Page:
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It’s customary to thank vets and active military for their service. Now everyone has an opportunity to put those thanks into action via the National Archives’ Citizen Scanning project.

The Archives are enlisting citizens across the country to assist with the colossal task of scanning and tagging the military-related paper documents stored in the Archives. Volunteers in the D.C. area can review and scan documents in person in the National Archives Innovation Hub. Those outside the area can participate remotely as online taggers adding searchable metadata tags to newly-scanned documents.

Documents to be scanned in person come from four categories of military records:

  • Compiled Military Service Records, after the Revolutionary War to the Philippine Insurrection.
  • Military Pension Files, including affidavits, medical records, and marriage records, from 1783 to 1903.
  • Bounty Land Records, including applications, supporting documents, and land grants, from 1790 to 1855.
  • Medical Records, including hospital records and reports of medical treatment in military service or military hospitals, after the Revolutionary War through 1912.

Tagging and transcription projects, for remote volunteers anywhere across America, are divided into wide-ranging categories of military history, including:

  • Indian Scout pension files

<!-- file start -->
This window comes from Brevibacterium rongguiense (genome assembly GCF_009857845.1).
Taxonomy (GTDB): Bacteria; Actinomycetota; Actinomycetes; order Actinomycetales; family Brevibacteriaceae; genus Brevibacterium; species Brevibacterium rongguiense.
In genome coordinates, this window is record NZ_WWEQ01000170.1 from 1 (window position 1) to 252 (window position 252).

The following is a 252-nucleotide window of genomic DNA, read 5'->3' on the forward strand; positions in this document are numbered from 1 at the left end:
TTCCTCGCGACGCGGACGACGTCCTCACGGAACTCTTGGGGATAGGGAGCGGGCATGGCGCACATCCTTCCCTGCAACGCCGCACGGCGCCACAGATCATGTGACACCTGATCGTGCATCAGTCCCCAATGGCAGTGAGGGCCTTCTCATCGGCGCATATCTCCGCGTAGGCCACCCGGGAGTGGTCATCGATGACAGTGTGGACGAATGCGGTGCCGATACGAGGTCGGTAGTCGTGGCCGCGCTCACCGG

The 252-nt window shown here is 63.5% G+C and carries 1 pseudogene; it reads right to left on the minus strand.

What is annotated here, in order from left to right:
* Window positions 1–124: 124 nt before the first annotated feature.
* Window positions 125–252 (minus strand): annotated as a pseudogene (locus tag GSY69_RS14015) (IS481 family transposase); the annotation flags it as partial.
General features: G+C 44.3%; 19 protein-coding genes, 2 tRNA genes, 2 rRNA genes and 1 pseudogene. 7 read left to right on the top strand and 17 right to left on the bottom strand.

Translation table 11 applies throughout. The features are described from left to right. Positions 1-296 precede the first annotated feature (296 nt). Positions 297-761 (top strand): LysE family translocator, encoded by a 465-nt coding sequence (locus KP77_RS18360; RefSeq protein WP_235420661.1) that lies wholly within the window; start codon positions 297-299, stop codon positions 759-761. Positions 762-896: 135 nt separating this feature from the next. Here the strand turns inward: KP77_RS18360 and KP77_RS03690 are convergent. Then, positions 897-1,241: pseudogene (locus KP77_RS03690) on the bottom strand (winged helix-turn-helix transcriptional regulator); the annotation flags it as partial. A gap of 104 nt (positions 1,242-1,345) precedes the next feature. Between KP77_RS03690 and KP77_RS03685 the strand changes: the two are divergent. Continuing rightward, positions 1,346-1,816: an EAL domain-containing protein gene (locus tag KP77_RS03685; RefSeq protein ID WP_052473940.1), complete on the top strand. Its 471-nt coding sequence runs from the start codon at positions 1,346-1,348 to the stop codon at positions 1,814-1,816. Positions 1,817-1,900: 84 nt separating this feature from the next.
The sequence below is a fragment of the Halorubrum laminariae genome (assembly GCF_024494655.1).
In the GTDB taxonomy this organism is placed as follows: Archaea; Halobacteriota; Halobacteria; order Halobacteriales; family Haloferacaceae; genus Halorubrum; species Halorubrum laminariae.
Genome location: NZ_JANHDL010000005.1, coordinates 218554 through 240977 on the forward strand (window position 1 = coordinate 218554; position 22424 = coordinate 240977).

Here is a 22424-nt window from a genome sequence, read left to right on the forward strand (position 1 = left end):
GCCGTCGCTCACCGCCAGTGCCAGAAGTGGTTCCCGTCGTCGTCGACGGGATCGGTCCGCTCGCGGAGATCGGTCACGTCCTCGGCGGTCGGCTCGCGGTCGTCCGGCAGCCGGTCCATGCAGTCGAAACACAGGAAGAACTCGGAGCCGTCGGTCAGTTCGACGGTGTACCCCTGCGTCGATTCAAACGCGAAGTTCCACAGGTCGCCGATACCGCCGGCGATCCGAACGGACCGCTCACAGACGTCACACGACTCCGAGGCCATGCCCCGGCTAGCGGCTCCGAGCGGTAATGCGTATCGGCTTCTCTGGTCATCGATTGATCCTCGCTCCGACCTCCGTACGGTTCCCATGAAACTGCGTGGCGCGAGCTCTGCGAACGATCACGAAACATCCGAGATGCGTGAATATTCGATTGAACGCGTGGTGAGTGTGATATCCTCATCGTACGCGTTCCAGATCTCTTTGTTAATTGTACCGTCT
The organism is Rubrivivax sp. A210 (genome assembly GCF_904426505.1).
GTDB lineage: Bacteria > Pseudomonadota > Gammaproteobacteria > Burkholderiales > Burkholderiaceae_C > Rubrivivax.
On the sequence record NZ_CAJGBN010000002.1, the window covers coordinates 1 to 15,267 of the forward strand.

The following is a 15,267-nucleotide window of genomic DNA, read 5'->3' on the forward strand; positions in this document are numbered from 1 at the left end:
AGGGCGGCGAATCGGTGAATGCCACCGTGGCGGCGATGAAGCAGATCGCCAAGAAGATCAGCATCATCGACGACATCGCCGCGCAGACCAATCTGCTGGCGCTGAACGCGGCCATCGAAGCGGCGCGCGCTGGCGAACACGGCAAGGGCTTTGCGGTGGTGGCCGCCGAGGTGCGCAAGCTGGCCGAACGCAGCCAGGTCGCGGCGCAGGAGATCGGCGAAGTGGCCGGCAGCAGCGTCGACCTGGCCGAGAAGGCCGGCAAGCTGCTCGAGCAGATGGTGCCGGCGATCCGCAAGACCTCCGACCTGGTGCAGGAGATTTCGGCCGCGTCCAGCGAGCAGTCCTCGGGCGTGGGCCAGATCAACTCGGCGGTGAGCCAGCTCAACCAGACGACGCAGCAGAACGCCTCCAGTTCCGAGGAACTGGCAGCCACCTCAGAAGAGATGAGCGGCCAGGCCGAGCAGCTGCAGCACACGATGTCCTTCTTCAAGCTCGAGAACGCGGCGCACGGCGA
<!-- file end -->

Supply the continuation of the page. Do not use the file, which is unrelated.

• Buffalo Soldiers pension files
  • 20th Maine Infantry Regiment Civil War military service records
  • Escape and Evasion Reports from escaped American POWs

Accessibility and security are two reasons the National Archives is undertaking this enormous document imaging project. Scholars, students, and the general public can now access this wealth of information online, remotely. Moreover, the fragile one-of-a-kind original documents are digitally preserved, safe from fire, floods, and pilferage.

These benefits are two of the great strengths of imaging. Imaged documents become instantly available to remote workers – your organization’s team members who are continuing to work from home, for example. Businesses operate with better speed and efficiency when information is readily available to the entire team.

And imaged documents are protected from disasters of every kind. While your business documents may not have the same antiquity as those in the Archives, they are every bit as important to the management of your organization.

Check out the National Archives’ Citizen Missions. You’ll get a better appreciation of the benefits of document imaging, and you’ll have an opportunity to show your thanks to the veterans who helped keep this country safe.

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